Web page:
Recent revelations about the frequency with which children experience cyber-bullying have caused alarm among parents, advertisers that feature on social media sites and even the Prime Minister.
Social media services such as Facebook, Twitter and ask.fm enable people from across the world and various walks of life to come together and share materials and experiences. However, they also present the classical dual-use dilemma, whereby technology that is used for good can also be exploited for harm.
Cyber-bullying is one such consequence. Perpetrators have direct and easy access to potential victims 24 hours a day, particularly since many users can now access these sites on mobile phones. The reach of such media is also practically global so the victimisation doesn’t end by removal of physical proximity (as has been the case in traditional offline bullying).
Arguments are often made that victims should simply disengage from the social media used by perpetrators of bullying. However, the reality is not that simple. Social media sites are now an integral part of young people’s daily lives and are becoming ingrained in the social fabric of society. Disengaging from such social media can often mean disengaging from one’s friends and family.
We have to accept that young people are going to continue to use social networks so it might be wise to think about how we can make it safe for them, using technological know-how. Technology is not an answer in its own right but it can be used to reinforce the excellent education work carried out by charities such as Beat Bullying. Used wisely, it can be a lynch-pin in detecting and apprehending cyber-bullies.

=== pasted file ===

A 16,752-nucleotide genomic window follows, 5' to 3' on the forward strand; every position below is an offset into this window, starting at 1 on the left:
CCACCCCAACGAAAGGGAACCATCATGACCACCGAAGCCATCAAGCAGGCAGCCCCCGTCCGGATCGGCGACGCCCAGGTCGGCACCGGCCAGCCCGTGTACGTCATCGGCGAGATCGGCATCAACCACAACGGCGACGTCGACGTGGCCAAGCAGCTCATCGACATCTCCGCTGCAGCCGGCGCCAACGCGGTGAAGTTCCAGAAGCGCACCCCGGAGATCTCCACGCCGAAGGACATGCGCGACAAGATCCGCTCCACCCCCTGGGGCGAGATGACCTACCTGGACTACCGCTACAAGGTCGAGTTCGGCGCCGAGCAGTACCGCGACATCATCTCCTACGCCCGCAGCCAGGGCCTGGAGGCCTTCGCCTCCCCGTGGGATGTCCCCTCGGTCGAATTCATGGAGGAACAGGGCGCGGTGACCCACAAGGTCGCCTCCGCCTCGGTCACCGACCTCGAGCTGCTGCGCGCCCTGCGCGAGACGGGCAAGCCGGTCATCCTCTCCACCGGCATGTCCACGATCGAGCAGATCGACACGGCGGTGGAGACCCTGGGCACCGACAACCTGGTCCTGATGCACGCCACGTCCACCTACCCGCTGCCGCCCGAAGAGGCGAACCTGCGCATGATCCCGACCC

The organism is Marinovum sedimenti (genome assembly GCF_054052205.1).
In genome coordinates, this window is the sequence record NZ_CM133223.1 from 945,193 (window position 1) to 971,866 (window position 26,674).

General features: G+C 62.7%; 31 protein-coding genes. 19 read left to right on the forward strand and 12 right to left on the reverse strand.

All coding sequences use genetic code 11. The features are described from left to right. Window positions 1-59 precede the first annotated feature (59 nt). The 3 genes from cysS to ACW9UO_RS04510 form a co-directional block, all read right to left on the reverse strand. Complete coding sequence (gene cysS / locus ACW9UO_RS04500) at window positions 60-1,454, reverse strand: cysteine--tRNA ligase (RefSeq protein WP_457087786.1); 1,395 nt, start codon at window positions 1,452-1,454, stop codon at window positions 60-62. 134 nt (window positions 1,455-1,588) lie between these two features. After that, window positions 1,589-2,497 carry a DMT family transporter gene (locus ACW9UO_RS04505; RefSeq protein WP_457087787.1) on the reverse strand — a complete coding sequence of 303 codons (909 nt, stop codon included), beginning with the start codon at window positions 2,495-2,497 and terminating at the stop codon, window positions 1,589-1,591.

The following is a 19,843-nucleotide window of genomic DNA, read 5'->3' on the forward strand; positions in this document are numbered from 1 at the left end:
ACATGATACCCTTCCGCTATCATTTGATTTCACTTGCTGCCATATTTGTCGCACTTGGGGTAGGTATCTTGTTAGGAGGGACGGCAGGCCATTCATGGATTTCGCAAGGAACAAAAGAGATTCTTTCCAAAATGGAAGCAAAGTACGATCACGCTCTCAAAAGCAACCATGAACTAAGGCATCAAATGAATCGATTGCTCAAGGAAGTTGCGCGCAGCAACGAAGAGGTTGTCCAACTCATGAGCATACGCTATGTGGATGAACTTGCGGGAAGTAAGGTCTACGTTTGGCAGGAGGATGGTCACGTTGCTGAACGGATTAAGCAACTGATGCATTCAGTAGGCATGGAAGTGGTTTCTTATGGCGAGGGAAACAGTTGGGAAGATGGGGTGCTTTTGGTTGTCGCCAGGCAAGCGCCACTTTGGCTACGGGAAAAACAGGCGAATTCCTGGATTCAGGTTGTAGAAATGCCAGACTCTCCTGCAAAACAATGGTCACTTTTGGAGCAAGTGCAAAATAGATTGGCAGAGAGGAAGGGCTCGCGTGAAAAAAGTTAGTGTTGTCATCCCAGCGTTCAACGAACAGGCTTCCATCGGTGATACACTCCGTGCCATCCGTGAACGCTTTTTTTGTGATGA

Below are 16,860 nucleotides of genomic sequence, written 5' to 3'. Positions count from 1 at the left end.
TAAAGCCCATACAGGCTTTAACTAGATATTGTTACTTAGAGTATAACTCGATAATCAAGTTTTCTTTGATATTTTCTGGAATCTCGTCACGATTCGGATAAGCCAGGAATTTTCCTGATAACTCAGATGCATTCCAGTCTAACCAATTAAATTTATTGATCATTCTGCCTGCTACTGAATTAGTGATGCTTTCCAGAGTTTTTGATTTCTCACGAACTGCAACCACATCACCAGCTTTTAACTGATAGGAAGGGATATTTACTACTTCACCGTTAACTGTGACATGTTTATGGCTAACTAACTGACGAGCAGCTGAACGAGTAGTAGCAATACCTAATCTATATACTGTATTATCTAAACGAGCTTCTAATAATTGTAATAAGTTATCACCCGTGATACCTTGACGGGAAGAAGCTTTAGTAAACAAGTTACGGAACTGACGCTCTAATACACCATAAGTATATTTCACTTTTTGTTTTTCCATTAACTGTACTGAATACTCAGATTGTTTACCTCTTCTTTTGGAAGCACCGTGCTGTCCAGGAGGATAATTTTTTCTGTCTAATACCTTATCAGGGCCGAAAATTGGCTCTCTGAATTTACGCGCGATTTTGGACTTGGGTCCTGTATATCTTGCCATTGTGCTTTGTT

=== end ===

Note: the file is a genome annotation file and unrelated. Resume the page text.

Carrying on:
For a start, social networks no longer need to manually read the massive volume of online communications that take place between users to identify bullies. Agressive and abusive language can be automatically flagged. But the concept of identity can be fluid in the online world and this has enabled bullies to flourish. It is easy to assume different faces online in a way that is impossible in real life, so cyber-bullies can hide their true selves and even switch identities to continue to victimise someone if they have been pulled up for bad behaviour under another persona.
One example of how technology can be used to fight cyber-bullies addresses this problem in particular. At the Isis project, we work on resolving the identities of individuals and groups online to make it hard for perpetrators to hide their identities or use multiple personae. By analysing the language used in online communications we can detect key characteristics that distinguish the online interactions of one person from those of another. Social network hosts can then automatically compare communications originating from multiple identities to detect if the same person or group is hiding behind more than one identity and take the necessary action against them if they step out of line.
Another technological solution to this growing problem is to actively engage young people in designing the social networks they use. The UDesignIt project, for example, calls on young people to collaborate on designing their social media environments. The sharp distinction between bully and victim is softened by this collaborative effort and the social media space becomes a safer place to be.
Parents and schools have a role to play to both highlight the risks posed by online interactions, and encourage standards of good behaviour online (just as they do offline). They also know how best to support victims of cyber-bullying when it happens. But it is unfair to expect victims to miss out on the benefits of social media just as it is unfair to tell a mugging victim to stop walking in the streets at night. Thinking smart on this front can help them to have the best of both worlds.